[HanCinema's Film Review] "Smugglers"
By William Schwartz | Published on
With over five million domestic box office admissions, "Smugglers" has been a notable bright spot this year for South Korean film. This is despite, or maybe because of, the movie's weirdly dark and original premise. In seventies era South Korea, the women divers of Guncheon are facing diminishing returns with sea life owing to pollution from a nearby factory. So they turn to smuggling to make ends meet, despite resistance from Captain Eom (played by Choi Jong-won), as jobs with a higher payout have that much more risk.
None of this is really the plot of "Smugglers" as it instead ends up being backtory. But the direction of the prologue is so intriguingly brisk that by the time we hit the three year timeskip it's a bit of a surprise that this movie has a three-year timeskip at all. In short, the highly ambitious Choon-ja (played by Kim Hye-soo) and the more level-headed leader figure Jin-sook (played by Yum Jung-ah) are in conflict over how to best insure the future of their social circle.
Also there's the whole resentment about how the women divers got in trouble with customs enforcement, and why. A lot of "Smugglers" actually plays out more like a spy movie than a heist film, as a seemingly straightforward smuggling arrangement proves surprisingly complicated. Several factions are willing to work together, but also stab each other in the back in the event of a moderately reasonable sounding excuse. Zo In-sung in particular stands out as a brutal, important gangster merchant in international shipping who also somehow becomes Kim Hye-soo's love interest because she is also, at heart, also a gangster merchant just with more emphasis on the merchant bit.
"Smugglers" is quite appealing as a women's movie because so many of the important story elements hinge on our heroines battling poverty, and ultimately using means of social and sexual persuasion from a position of implied inferiority to set the situation up properly. Despite this there's quite a bit of action. Although in a hilariously ironic twist, this is mainly seen with men fighting each other, gradually but unknowingly improving the position of their distaff counterparts.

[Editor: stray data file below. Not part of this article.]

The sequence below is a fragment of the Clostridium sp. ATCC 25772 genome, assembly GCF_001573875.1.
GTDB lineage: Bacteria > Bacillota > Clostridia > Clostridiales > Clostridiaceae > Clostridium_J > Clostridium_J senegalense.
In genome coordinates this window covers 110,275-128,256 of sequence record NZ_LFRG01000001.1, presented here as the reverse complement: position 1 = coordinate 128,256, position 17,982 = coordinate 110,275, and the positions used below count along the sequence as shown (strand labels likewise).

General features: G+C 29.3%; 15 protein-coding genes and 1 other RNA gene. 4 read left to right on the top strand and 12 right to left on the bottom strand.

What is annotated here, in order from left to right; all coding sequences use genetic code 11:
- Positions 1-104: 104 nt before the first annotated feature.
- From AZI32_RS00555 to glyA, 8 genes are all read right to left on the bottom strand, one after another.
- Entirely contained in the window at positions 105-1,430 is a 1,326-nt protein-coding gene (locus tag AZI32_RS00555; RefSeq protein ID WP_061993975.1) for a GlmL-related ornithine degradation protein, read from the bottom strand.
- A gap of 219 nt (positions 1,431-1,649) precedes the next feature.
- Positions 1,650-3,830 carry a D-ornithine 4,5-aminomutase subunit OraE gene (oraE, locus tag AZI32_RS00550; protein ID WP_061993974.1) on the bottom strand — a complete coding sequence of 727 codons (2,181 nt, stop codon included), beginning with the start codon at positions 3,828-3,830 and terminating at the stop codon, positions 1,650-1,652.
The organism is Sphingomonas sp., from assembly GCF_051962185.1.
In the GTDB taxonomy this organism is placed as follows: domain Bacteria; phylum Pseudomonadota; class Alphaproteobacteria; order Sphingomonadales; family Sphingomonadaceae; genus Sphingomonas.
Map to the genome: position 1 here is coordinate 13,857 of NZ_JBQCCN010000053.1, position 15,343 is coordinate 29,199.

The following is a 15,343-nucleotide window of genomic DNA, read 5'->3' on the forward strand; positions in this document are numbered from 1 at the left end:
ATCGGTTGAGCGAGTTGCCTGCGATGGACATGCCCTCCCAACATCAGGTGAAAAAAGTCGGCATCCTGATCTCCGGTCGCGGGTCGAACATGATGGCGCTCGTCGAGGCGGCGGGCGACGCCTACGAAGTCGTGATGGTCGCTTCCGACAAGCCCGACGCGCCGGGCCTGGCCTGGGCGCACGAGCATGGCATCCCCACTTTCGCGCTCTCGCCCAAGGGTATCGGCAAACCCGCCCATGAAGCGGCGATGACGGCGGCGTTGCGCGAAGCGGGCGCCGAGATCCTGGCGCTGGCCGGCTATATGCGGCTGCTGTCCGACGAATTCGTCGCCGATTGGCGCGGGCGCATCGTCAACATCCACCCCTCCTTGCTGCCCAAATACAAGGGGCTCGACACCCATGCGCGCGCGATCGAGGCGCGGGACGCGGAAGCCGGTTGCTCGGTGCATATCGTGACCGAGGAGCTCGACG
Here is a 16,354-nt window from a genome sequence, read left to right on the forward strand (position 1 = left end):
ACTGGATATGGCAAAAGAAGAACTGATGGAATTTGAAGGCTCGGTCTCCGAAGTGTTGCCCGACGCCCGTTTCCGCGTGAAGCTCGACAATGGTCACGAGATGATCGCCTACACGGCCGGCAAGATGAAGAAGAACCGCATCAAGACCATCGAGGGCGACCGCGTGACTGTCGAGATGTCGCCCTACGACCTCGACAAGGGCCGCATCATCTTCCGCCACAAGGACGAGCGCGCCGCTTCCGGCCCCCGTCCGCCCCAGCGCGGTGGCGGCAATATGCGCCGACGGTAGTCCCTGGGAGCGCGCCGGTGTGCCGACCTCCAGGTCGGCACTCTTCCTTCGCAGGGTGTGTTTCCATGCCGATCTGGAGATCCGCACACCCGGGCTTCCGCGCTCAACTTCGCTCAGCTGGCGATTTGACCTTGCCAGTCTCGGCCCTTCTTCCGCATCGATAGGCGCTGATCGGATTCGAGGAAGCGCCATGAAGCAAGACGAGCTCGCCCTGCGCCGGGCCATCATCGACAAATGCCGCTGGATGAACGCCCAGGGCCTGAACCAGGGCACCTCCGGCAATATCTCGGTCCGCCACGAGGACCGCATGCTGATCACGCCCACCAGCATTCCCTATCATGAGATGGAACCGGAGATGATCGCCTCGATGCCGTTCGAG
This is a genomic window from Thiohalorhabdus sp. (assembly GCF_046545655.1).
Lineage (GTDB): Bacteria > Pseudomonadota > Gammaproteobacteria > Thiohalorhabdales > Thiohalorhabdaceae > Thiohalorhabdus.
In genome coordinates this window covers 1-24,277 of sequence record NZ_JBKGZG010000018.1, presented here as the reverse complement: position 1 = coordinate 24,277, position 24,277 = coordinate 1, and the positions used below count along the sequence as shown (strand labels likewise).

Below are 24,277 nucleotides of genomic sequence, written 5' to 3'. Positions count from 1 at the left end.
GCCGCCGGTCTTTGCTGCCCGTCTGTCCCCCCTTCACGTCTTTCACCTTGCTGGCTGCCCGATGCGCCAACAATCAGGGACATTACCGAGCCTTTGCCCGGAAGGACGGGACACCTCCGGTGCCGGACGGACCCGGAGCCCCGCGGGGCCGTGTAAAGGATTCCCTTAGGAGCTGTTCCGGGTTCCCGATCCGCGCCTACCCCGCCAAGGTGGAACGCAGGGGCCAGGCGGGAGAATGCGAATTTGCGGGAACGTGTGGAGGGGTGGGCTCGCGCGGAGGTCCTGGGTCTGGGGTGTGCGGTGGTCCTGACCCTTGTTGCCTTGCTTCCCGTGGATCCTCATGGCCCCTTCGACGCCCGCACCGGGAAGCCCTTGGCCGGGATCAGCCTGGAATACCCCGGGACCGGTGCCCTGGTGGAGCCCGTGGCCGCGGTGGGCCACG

When the women do get action scenes of their own, director Ryoo Seung-hwan is no slouch with the choreography, expanding his usual repertoire to include underwater fights where the women have the upper hand mainly because they don't act like idiots and understand the vulnerability of their position. "Smugglers" is the kind of feminist action flick I can really get behind, because the women actually act like women. This isn't a script obviously written for men with minor pronoun changes.
And setting does so much more work than the script in any case. The seventies backdrop is fantastic, with excellent musical choices underscoring the backdrop of an economy where everyone has to be hustling- even people with official positions who probably don't have to, they just really want to be greedy jerks. The vibes might be a little difficult for anyone outside the South Korean cultural milleu to really get, but they're quite effective nevertheless.
Written by William Schwartz
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Staff writer. Has been writing articles for HanCinema since 2012, having lived in South Korea from 2011 to 2021. He is currently located in the Portland metropolitan area. William Schwartz can be contacted via email@example.com, and is open to requests for content in future articles.